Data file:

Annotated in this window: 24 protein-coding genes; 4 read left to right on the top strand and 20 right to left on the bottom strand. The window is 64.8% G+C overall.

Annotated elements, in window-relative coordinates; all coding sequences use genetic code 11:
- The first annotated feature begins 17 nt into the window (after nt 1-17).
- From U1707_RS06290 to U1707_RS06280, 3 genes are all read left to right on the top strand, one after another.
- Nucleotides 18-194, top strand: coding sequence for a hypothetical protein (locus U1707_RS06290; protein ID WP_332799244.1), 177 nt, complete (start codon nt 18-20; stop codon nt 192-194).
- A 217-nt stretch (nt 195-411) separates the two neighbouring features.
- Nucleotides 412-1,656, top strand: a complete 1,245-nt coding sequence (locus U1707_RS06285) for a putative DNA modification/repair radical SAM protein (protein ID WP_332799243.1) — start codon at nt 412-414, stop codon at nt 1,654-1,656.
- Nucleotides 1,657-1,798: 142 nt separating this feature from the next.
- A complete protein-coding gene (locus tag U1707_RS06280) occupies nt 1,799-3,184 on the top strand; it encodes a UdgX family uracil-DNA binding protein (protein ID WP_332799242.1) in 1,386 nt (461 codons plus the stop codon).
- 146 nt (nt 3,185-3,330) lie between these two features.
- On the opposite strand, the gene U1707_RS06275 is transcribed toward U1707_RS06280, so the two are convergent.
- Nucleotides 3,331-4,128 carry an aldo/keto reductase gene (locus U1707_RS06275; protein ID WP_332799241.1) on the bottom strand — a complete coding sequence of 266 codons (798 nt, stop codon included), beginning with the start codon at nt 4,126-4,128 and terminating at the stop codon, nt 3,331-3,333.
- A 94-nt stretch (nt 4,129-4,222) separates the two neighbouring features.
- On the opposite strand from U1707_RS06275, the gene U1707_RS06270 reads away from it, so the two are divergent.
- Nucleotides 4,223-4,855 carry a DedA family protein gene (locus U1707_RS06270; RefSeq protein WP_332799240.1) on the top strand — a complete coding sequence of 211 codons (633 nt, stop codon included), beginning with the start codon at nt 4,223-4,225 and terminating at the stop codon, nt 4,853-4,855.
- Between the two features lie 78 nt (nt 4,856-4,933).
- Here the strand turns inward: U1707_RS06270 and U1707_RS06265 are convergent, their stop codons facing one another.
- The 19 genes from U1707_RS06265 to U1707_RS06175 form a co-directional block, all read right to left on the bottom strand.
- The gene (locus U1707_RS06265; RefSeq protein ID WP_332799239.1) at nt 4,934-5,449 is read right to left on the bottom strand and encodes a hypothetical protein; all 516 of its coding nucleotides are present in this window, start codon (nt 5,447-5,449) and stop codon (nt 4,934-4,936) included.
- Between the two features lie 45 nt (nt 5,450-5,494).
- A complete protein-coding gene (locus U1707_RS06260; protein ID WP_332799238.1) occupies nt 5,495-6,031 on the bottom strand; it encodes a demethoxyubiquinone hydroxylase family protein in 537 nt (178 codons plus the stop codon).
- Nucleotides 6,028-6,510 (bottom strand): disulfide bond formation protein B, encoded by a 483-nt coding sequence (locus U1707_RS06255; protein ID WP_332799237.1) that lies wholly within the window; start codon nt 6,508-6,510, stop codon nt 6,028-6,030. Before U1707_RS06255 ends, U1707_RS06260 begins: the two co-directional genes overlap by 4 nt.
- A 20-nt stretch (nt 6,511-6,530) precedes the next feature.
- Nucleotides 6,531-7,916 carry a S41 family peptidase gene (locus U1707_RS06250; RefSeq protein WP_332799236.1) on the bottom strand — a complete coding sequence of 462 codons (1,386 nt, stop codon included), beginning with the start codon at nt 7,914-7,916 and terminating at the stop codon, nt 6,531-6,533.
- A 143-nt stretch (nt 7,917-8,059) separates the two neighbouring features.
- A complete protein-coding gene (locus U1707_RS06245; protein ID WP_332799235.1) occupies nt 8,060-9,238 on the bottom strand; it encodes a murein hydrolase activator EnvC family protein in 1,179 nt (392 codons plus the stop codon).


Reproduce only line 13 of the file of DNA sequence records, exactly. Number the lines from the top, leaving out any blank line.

- A 94-nt stretch (nt 4,129-4,222) separates the two neighbouring features.